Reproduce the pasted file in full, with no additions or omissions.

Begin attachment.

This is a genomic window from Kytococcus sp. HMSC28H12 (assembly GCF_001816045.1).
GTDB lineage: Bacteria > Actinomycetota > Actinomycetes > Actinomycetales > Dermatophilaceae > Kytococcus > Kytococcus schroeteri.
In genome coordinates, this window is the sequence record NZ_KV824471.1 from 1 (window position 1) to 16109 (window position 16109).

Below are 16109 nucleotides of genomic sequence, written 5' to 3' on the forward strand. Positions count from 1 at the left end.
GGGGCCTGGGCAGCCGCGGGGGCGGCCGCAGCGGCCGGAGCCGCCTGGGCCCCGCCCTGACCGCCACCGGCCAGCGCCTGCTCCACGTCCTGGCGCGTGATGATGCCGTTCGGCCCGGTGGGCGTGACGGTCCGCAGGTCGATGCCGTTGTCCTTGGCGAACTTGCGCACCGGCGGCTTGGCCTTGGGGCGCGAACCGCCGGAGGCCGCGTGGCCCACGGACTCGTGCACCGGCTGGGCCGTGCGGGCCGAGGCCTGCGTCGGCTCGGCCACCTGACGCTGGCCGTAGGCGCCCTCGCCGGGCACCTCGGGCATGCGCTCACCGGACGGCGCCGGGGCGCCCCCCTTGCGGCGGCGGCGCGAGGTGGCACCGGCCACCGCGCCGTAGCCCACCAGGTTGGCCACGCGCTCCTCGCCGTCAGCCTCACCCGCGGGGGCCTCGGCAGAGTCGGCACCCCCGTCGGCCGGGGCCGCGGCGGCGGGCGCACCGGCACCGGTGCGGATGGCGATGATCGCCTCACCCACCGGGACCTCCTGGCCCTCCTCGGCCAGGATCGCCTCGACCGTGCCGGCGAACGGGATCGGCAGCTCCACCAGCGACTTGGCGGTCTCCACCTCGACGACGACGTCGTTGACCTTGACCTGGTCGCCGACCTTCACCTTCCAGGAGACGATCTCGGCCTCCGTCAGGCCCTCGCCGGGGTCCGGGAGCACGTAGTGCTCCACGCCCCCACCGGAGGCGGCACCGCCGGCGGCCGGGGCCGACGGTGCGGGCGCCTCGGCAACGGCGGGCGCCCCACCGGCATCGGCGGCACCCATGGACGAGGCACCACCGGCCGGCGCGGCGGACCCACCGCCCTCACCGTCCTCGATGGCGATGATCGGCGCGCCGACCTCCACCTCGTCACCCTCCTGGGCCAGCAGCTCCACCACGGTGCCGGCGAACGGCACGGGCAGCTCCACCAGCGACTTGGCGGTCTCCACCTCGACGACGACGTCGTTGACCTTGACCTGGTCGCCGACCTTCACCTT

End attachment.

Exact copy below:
This is a genomic window from Kytococcus sp. HMSC28H12 (assembly GCF_001816045.1).
GTDB lineage: Bacteria > Actinomycetota > Actinomycetes > Actinomycetales > Dermatophilaceae > Kytococcus > Kytococcus schroeteri.
In genome coordinates, this window is the sequence record NZ_KV824471.1 from 1 (window position 1) to 16109 (window position 16109).

Below are 16109 nucleotides of genomic sequence, written 5' to 3' on the forward strand. Positions count from 1 at the left end.
GGGGCCTGGGCAGCCGCGGGGGCGGCCGCAGCGGCCGGAGCCGCCTGGGCCCCGCCCTGACCGCCACCGGCCAGCGCCTGCTCCACGTCCTGGCGCGTGATGATGCCGTTCGGCCCGGTGGGCGTGACGGTCCGCAGGTCGATGCCGTTGTCCTTGGCGAACTTGCGCACCGGCGGCTTGGCCTTGGGGCGCGAACCGCCGGAGGCCGCGTGGCCCACGGACTCGTGCACCGGCTGGGCCGTGCGGGCCGAGGCCTGCGTCGGCTCGGCCACCTGACGCTGGCCGTAGGCGCCCTCGCCGGGCACCTCGGGCATGCGCTCACCGGACGGCGCCGGGGCGCCCCCCTTGCGGCGGCGGCGCGAGGTGGCACCGGCCACCGCGCCGTAGCCCACCAGGTTGGCCACGCGCTCCTCGCCGTCAGCCTCACCCGCGGGGGCCTCGGCAGAGTCGGCACCCCCGTCGGCCGGGGCCGCGGCGGCGGGCGCACCGGCACCGGTGCGGATGGCGATGATCGCCTCACCCACCGGGACCTCCTGGCCCTCCTCGGCCAGGATCGCCTCGACCGTGCCGGCGAACGGGATCGGCAGCTCCACCAGCGACTTGGCGGTCTCCACCTCGACGACGACGTCGTTGACCTTGACCTGGTCGCCGACCTTCACCTTCCAGGAGACGATCTCGGCCTCCGTCAGGCCCTCGCCGGGGTCCGGGAGCACGTAGTGCTCCACGCCCCCACCGGAGGCGGCACCGCCGGCGGCCGGGGCCGACGGTGCGGGCGCCTCGGCAACGGCGGGCGCCCCACCGGCATCGGCGGCACCCATGGACGAGGCACCACCGGCCGGCGCGGCGGACCCACCGCCCTCACCGTCCTCGATGGCGATGATCGGCGCGCCGACCTCCACCTCGTCACCCTCCTGGGCCAGCAGCTCCACCACGGTGCCGGCGAACGGCACGGGCAGCTCCACCAGCGACTTGGCGGTCTCCACCTCGACGACGACGTCGTTGACCTTGACCTGGTCGCCGACCTTCACCTT